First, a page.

Since the weather is going to do whatever it is going to do, it is important to be prepared for anything that Mother Nature throws your way. In winter, that means cold temperatures.
Extreme cold causes the body to lose heat faster than it can be generated. Prolonged exposure, according to the CDC, can cause serious health problems such as hypothermia and frostbite.
To stay safe this winter, remember to bundle up in layers and wear hats and gloves to minimize the loss of body heat.
The Earth reached its Perihelion today at 5:20 UTC, which is 12:20 AM Eastern Standard Time. This is the point in the planet’s orbit where it comes closest to the Sun.
This annual event is due to the elliptical shape of the Earth’s orbit and the off-centered position of the Sun inside that path. The exact date of the Perihelion differs from year to year, but it’s usually in early January – winter in the northern hemisphere. The Earth will be furthest from the Sun in July.
While the planet’s distance from the Sun is not responsible for the seasons, it does influence their length. As a function of gravity, the closer the planet is to the Sun, the faster it moves. Today, the Earth is 147.1 million kilometers (91.4 million miles) away from the Sun. That is approximately 5 million kilometers (3 million miles) closer than it will be in early July. This position allows the planet to speed up by about one-kilometer per second. As a result, winter in the northern hemisphere is about five days shorter than summer.
The word, perihelion, is Greek for “near sun”.
Earth’s Perihelion and Aphelion. Credit: Time and Date.com
Today is the December solstice, the first day of winter in the northern hemisphere. The new season officially begins at 22:23 UTC, which is 5:23 PM EST.
The astronomical seasons, which are different than meteorological seasons, are produced by the tilt of the Earth’s axis – a 23.5° angle – and the movement of the planet around the sun. During the winter months, the northern half of the Earth is tilted away from the sun. This position means the northern hemisphere receives the sun’s energy at a less direct angle and brings us our coolest temperatures of the year.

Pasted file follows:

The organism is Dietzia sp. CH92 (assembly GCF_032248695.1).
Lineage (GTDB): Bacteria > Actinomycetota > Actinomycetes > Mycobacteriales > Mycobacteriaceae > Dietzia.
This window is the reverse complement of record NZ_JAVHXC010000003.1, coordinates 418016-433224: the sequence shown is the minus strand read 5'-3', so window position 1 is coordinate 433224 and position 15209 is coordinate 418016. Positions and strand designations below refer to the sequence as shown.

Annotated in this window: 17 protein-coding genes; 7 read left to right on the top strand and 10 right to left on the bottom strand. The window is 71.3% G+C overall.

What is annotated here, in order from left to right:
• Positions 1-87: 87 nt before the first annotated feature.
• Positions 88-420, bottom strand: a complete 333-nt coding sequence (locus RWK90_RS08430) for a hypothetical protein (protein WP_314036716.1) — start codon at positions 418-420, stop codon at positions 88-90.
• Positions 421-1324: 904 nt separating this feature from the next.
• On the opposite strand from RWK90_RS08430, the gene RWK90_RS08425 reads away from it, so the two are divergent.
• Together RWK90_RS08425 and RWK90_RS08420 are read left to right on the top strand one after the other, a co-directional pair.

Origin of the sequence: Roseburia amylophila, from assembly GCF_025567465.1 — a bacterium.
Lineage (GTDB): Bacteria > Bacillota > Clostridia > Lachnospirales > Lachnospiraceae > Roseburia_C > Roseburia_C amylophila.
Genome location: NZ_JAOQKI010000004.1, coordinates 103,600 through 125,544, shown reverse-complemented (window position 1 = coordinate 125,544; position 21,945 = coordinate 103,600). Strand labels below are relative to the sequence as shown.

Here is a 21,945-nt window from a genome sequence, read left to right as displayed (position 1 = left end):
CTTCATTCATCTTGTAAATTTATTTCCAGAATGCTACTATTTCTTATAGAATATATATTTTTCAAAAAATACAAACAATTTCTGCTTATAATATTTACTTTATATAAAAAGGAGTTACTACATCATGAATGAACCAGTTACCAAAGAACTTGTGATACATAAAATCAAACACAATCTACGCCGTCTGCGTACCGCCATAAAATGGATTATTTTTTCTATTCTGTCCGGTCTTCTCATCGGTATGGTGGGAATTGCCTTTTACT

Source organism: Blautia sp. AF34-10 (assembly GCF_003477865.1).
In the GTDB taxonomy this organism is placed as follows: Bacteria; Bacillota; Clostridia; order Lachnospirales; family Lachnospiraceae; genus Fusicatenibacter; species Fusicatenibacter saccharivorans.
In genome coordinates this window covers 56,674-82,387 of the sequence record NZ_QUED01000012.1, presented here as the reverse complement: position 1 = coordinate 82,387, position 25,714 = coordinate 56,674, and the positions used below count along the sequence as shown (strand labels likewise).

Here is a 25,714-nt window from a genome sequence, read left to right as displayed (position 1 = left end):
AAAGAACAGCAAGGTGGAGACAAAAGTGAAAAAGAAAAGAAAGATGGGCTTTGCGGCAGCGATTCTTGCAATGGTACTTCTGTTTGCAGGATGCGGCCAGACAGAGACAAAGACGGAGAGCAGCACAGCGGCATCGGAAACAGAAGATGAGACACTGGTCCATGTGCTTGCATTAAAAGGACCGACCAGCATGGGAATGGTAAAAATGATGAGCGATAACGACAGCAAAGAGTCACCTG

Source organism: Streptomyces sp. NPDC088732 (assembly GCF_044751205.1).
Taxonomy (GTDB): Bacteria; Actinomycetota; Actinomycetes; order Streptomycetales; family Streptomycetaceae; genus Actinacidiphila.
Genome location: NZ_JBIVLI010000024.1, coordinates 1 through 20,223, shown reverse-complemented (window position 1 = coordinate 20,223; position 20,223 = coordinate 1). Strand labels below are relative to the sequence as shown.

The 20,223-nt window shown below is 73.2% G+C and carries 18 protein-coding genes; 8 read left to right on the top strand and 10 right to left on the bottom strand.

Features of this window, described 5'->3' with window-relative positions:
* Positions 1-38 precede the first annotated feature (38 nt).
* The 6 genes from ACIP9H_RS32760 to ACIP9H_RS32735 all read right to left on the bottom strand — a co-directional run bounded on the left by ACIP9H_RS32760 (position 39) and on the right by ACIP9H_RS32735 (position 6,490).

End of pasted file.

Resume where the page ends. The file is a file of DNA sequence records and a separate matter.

Since the summer solstice in June, the arc of the sun’s apparent daily passage across the sky has been dropping southward and daylight hours have been decreasing. Today, it will reach its southernmost position at the Tropic of Capricorn (23.5° south latitude), marking the shortest day of the year. This observable stop is where today’s event takes its name. Solstice is derived from the Latin words “sol” for sun and “sisto” for stop.
Soon, the sun will appear to move northward again and daylight hours will slowly start to increase. Marking this transition from darkness to light, the winter solstice has long been a cause for celebration across many cultures throughout human history.
Earth’s solstices and equinoxes. Image Credit: NASA
Snow is a common occurrence during the winter months for many parts of the US. But, some places tend to get more than others. In fact, there are locations that see triple digit snow totals every year.
In the east, the Great Lakes region is well known for lake effect snow events. With moisture laden snow bands forming down-wind of the massive lakes, it is not uncommon for some communities to see more than 100 inches of snow each season. For example, Syracuse, NY, on average, gets 123.8 inches of snow annually.